Island proves skills test
Two medical students from Karratha were recently faced with a series of medical emergencies while visiting Rottnest Island, including a neardrowning, a snake bite, stroke and potential spinal injury.
Madeline Napier and Danielle Everett were competing in the Rural Health West Rotto Ramble, an Amazing Race-style simulated medical wilderness challenge.
Participants didn’t know what medical emergency was coming, or when, but they had to be ready to swing into action, work as a team and learn to save lives.
Ms Napier, who left Karratha to start her medical degree, said it was good to be exposed to emergency scenarios.
“That’s not something you have much chance to do as a med student as you’re under the guidance of more experienced doctors,” she said.
“It was also wonderful to be supervised by emergency physicians. If you’re on rotation in emergency, you do work with them, but they are so busy and in demand that you don’t have much chance to debrief with them especially with interesting cases like we were seeing on Rotto — so that aspect was extremely beneficial.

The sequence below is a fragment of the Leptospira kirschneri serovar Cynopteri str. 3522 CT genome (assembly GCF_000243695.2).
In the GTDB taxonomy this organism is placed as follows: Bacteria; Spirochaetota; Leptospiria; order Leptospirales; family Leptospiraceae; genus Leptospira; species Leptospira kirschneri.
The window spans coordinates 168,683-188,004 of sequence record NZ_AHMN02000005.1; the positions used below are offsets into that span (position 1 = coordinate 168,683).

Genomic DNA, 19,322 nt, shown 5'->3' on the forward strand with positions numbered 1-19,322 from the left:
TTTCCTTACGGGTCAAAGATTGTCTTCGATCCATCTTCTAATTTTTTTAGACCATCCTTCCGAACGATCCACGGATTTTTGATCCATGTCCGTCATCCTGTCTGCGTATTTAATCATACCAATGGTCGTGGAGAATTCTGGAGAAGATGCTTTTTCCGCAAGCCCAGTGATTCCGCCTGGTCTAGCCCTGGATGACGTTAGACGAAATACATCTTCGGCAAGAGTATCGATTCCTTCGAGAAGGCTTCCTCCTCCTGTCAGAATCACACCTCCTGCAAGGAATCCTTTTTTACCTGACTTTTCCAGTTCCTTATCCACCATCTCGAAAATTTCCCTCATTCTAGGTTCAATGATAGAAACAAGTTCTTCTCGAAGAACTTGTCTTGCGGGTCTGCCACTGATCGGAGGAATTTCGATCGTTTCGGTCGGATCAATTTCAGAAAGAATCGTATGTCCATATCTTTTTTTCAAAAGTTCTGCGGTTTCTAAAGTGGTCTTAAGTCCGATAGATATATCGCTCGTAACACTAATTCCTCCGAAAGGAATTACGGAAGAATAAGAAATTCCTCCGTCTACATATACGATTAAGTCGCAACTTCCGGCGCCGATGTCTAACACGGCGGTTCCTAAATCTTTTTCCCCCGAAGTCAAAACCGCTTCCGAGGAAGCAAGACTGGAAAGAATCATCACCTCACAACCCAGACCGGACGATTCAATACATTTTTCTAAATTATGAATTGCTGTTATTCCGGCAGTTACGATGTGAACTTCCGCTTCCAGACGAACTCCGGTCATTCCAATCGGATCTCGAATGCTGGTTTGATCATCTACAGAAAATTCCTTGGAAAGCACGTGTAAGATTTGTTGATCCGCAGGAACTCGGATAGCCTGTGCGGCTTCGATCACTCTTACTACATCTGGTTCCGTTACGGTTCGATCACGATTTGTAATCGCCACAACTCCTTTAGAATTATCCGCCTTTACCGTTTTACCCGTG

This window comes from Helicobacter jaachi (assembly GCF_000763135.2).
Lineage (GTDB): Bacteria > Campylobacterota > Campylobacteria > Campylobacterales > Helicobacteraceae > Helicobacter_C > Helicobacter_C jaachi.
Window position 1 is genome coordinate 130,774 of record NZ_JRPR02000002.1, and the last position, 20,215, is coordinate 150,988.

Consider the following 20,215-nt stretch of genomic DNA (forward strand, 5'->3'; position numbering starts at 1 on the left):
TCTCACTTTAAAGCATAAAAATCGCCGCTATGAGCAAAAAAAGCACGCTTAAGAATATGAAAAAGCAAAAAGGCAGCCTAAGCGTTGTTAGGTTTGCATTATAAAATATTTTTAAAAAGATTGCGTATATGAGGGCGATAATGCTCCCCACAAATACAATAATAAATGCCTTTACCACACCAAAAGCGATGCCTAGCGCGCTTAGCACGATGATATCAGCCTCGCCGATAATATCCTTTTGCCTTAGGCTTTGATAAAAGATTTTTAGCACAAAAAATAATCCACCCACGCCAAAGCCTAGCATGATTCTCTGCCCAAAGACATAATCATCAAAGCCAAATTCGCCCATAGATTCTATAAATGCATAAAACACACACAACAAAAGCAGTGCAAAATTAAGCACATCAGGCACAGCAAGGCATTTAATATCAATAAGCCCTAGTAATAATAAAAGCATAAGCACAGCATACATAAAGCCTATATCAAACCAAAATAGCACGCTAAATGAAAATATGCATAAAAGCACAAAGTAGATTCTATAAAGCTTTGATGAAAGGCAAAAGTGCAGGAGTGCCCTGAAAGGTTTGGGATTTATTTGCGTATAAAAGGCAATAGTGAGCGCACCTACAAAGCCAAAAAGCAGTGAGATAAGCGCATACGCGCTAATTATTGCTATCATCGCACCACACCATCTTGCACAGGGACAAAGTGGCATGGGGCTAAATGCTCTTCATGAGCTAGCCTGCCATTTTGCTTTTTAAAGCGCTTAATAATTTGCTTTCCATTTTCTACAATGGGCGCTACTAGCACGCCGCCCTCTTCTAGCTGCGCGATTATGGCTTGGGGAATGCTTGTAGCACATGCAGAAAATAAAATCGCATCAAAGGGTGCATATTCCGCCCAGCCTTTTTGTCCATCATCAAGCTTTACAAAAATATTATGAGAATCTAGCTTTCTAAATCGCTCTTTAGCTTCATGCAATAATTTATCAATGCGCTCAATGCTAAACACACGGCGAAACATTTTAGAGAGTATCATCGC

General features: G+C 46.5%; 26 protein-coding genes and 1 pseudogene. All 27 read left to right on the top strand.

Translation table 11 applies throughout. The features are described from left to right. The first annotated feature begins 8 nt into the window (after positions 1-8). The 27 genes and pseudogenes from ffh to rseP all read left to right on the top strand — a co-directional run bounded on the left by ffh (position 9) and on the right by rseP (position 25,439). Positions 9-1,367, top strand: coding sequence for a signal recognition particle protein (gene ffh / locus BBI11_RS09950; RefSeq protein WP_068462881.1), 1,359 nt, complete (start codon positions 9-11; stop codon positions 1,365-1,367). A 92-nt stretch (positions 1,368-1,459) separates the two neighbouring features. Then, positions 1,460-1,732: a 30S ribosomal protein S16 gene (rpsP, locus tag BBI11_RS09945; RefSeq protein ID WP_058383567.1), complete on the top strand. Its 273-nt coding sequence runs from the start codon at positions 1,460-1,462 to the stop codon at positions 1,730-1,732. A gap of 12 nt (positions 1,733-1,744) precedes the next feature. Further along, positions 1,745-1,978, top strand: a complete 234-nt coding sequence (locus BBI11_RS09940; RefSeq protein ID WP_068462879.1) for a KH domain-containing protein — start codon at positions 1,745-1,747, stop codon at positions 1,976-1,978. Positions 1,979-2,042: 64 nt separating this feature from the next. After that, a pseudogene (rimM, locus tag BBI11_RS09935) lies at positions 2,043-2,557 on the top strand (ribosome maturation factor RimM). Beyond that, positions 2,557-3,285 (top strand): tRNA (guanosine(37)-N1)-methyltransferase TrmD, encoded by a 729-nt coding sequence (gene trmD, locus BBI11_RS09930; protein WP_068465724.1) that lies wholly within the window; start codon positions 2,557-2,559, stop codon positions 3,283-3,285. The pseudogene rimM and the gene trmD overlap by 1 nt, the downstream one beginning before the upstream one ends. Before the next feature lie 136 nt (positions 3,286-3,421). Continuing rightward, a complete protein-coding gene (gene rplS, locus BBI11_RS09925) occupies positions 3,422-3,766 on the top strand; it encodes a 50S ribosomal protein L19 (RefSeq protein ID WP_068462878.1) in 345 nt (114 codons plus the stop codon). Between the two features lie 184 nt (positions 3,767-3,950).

“I haven’t chosen my specialty yet, but I do know that I want to work rurally — I miss having the beach all to myself.”
Ms Everett undertook much of her schooling while living in Karratha and plans to become a rural general practitioner.
“It was an invaluable networking opportunity for me, as I will be an intern at Sir Charles Gairdner Hospital next year and several of my team mates and many of the supervisors work there,” she said.
Rotto Ramble creator Tony Celenza said the event enabled junior doctors and medical students to use a wide range of skills.
“The doctors and medical students had to respond to medical emergencies that happened without warning at various locations on the island, which for many was out of their comfort zone,” he said.
“They’re used to having access to medical equipment and monitors in a hospital.”
Madeline Napier stands at the ready as the team revives a hypothermia “victim” under a physician’s supervision.